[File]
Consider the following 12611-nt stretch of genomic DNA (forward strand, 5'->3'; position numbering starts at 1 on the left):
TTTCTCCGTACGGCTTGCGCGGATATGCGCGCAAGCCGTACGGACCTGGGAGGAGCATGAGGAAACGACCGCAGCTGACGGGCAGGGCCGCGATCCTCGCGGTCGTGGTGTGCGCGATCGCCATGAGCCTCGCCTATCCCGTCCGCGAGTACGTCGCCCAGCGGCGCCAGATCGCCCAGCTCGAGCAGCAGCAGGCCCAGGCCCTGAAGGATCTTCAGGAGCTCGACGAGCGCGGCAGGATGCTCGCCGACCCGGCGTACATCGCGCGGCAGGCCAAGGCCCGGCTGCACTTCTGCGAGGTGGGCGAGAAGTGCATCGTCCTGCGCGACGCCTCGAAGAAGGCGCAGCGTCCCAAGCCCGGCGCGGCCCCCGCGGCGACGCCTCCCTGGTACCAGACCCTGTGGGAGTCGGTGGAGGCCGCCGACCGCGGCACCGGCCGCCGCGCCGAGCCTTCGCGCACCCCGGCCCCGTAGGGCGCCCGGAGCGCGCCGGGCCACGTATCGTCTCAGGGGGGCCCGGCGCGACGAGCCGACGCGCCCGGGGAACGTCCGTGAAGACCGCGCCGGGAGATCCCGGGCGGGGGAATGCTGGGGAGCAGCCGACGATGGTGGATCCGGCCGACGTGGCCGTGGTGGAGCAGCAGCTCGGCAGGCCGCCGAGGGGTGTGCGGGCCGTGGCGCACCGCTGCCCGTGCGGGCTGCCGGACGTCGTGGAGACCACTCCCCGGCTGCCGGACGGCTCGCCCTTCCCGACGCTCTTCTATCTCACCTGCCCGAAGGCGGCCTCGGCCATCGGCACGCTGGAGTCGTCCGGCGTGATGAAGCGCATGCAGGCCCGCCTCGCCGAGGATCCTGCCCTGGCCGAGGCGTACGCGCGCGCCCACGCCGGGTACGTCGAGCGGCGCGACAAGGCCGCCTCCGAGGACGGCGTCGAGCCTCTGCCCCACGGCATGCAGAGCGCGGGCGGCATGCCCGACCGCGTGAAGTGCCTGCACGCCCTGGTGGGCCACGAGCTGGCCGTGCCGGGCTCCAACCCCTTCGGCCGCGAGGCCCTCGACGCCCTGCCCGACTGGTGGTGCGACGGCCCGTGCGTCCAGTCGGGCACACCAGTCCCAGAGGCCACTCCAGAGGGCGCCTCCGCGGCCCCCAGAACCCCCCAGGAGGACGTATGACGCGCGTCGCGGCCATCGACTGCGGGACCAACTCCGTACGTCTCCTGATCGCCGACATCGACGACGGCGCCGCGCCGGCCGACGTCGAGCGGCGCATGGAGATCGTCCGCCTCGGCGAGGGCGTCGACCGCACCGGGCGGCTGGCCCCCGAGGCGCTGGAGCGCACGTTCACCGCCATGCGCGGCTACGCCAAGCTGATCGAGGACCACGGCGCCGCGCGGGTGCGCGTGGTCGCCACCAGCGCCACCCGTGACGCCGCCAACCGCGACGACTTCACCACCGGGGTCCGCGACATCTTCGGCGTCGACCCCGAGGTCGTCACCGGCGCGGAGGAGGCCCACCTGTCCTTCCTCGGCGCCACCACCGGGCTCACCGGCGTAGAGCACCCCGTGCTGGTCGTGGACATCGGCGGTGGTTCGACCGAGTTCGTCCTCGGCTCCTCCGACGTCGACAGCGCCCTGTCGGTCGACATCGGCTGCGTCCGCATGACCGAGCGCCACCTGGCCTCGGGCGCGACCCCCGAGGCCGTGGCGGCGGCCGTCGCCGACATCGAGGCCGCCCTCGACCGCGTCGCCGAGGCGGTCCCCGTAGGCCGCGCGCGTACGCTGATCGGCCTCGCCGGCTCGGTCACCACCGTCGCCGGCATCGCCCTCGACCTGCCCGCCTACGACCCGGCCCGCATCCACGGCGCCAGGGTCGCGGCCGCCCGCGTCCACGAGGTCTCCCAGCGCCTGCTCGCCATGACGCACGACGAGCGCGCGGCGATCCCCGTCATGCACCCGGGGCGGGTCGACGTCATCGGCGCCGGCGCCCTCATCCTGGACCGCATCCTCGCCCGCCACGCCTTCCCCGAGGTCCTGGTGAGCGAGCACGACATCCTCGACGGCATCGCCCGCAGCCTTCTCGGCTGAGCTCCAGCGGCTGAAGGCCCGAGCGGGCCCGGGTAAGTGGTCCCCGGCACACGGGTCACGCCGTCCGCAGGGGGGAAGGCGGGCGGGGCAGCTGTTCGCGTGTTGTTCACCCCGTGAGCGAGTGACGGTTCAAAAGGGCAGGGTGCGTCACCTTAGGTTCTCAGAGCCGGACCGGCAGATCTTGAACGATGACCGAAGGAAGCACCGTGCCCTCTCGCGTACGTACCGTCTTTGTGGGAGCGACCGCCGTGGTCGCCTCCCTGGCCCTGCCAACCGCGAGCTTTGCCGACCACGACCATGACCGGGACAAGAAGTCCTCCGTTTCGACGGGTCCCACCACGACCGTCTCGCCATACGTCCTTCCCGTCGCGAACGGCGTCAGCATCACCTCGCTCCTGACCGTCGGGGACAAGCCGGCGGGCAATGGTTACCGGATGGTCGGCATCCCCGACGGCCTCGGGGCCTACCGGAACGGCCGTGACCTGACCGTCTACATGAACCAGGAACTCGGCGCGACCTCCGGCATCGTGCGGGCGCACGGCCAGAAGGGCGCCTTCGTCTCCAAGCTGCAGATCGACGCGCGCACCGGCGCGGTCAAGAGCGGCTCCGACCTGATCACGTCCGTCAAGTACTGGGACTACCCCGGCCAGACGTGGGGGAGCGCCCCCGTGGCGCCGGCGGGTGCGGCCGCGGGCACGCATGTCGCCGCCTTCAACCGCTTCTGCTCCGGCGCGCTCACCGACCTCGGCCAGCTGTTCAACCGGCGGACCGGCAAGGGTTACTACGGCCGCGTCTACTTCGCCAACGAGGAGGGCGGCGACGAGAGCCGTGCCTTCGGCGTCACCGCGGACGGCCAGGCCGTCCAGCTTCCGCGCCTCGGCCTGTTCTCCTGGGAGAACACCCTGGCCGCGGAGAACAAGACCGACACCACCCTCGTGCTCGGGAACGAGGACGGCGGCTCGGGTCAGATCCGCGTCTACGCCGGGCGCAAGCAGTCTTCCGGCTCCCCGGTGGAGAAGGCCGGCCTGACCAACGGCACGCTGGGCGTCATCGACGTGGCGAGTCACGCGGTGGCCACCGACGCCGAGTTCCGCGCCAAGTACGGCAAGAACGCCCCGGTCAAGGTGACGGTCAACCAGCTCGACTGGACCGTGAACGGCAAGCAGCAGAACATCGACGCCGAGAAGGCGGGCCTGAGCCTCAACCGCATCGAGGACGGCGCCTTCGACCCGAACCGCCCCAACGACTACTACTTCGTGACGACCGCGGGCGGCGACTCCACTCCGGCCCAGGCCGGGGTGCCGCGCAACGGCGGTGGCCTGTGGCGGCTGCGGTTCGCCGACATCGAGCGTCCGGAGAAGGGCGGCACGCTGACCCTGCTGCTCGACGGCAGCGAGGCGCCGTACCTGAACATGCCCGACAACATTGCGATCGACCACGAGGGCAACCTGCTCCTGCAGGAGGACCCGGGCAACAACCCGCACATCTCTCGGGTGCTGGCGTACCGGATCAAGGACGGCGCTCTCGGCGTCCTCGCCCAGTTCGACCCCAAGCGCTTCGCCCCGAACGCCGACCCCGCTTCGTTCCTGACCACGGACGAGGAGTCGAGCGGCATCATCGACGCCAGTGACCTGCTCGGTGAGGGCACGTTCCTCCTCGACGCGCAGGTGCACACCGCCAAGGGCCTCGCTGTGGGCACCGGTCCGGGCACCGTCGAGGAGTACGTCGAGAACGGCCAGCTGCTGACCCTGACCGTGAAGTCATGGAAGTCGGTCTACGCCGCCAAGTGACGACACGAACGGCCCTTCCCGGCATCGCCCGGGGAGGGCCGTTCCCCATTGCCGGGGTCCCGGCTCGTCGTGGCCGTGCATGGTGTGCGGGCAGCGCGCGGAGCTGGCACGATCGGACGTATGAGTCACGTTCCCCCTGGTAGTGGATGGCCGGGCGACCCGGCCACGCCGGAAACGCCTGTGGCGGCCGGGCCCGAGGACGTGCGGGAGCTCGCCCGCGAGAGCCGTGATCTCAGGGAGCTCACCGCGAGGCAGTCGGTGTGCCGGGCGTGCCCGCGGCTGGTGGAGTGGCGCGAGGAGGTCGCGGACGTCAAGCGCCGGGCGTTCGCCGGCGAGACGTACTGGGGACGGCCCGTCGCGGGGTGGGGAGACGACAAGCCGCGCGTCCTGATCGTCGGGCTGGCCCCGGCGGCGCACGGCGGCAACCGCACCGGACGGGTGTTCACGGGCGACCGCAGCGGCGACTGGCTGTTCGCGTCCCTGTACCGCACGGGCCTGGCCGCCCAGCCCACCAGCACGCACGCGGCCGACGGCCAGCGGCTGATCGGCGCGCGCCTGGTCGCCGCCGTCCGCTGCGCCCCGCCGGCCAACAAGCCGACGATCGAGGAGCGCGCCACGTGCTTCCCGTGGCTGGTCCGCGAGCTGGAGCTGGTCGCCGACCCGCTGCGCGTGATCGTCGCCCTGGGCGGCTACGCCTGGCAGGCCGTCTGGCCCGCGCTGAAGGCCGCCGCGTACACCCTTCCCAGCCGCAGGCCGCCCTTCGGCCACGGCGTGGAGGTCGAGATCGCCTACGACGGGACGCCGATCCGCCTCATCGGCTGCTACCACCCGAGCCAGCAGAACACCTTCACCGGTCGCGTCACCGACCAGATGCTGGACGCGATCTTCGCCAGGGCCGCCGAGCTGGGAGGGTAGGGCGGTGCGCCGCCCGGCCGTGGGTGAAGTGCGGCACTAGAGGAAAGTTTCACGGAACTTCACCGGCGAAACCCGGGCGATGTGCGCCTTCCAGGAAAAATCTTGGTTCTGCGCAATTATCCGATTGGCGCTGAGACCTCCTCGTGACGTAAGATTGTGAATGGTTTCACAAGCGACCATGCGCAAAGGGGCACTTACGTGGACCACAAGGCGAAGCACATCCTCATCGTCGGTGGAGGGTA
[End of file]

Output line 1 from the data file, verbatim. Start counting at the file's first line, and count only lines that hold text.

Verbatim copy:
Consider the following 12611-nt stretch of genomic DNA (forward strand, 5'->3'; position numbering starts at 1 on the left):